A Short Story by Betsy James: The Good Neighbor

Good Neighbors by Betsy James with permission.

We were leaning on the fence of the bull’s pasture—me, and Dres, and Yebbe who lives upladder from my place—and my uncle Yanle was bleeding the bull. The bull was young and big, he spent his days harking and pawing and hooking left and right. My uncle was a little, bald, bleak man, yet the bull stood for him patient as a heifer while he nicked a leg vein and filled a clay jar with blood.

The blood was for me. Tomorrow I was turning twelve, and my uncles would make me a man. I wouldn’t live at home any more but in the Holds with the other men, I’d have my own good neighbor, and Dres and Yebbe would still be just kids.

But until tomorrow we were all kids. My eldest sister had given me Suka to mind, so we wouldn’t go into the bull’s pasture and pretend not to be afraid while Uncle bled him. We had to stay on the village side of the fence with Suka crowing and dribbling and trying to crawl into the pasture herself.

I held on to the back of her shift. “No, no.”

Continue reading “A Short Story by Betsy James: The Good Neighbor”

Betsy James Reads From Her Novel Roadsouls

We are excited to have Betsy read a selection from her new novel Roadsouls. Not only do we love it, so does Asimov’s. Check out the stellar review here.

To thank Betsy for sharing with us today, consider purchasing her book here.

Or feel free to toss a couple of coins into her tip jar.

Continue reading “Betsy James Reads From Her Novel Roadsouls”

Alma Alexander’s The Code of Forgetting

Art by Ciencias Españolas.

She was tall, and green-eyed, and red-haired, and fair; her limbs were long, and her fingers slim and tapered; she had a secret birthmark on her left hip, the one small blemish that had to mar absolute perfection lest it prove too be too much for her imperfect world to hold. All these things that were written in her DNA, passed down from ancestors like legacies, a memory written in code of four letters: A C G T. On those four letters rested everything that she was, or could become.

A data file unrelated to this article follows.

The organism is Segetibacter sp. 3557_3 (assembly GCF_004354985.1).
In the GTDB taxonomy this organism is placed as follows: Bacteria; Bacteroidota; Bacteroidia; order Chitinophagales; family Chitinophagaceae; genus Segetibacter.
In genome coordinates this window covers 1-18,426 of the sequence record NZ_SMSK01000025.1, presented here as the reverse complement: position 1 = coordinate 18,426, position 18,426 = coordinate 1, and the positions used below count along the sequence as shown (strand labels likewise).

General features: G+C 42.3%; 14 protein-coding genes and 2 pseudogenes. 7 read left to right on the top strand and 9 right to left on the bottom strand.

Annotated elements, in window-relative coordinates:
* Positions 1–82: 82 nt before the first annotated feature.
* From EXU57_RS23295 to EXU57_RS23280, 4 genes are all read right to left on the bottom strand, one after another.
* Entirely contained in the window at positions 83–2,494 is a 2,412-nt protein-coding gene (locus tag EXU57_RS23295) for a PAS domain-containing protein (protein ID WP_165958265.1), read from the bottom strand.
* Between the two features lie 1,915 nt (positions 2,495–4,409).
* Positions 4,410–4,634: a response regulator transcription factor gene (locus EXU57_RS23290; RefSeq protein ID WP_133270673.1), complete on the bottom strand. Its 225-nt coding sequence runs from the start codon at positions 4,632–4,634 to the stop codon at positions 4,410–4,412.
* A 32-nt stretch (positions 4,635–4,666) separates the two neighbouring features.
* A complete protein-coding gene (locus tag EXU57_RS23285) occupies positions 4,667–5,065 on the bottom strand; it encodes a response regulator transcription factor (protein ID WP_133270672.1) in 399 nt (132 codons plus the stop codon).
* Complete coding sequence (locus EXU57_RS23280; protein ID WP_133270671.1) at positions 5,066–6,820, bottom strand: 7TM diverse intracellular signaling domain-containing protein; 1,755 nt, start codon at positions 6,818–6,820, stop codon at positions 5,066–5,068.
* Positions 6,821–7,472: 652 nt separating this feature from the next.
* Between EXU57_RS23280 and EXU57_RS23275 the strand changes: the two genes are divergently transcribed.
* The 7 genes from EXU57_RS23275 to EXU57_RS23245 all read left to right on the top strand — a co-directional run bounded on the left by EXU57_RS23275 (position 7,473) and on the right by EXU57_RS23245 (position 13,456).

She was fiercely intelligent, and had a laugh that turned heads in the street with its infectious joy. She had a low, dark singing voice, the kind that fits well with slow jazz in smoky bars; she liked the taste of chocolate and of habanero peppers; she could roll her tongue into a tube; she had a talent for playing the guitar. All these things were written in her DNA, passed down from ancestors and then changed to suit her own self, the same four letters – A C G T. On those four letters trembled the foundations of a human soul.

Continue reading “Alma Alexander’s The Code of Forgetting”

A Short Story by Betsy James: Sweeping The Hearthstone

He Shone Like Gold by Betsy James with permission.

My real mam got me when she shouldn’t have. I never knew her. She was young, they said, and of cruel family, with nobody to back her up and make the lad stand and be daddy. She put me in a basket and left me by the highway for the Roadsouls, when they passed in their painted caravans. The Roadsouls took me up, and I traveled with them till the spring I turned sixteen. Then Neely Sheeker, who runs a roadhouse near Carmony, needed a girl and hired me off the Souls.

I was happy to go. I’d come to womanhood late, and I was beginning to quarrel with those who raised me. I’m a homebody; I was sick of traveling about, and I had my cat, Suli. Traveling’s hard on a cat. I was ready to dig in a garden and see the same thing out a window twice. I wanted to find out what it’s like to live in a house built on the ground.

Continue reading “A Short Story by Betsy James: Sweeping The Hearthstone”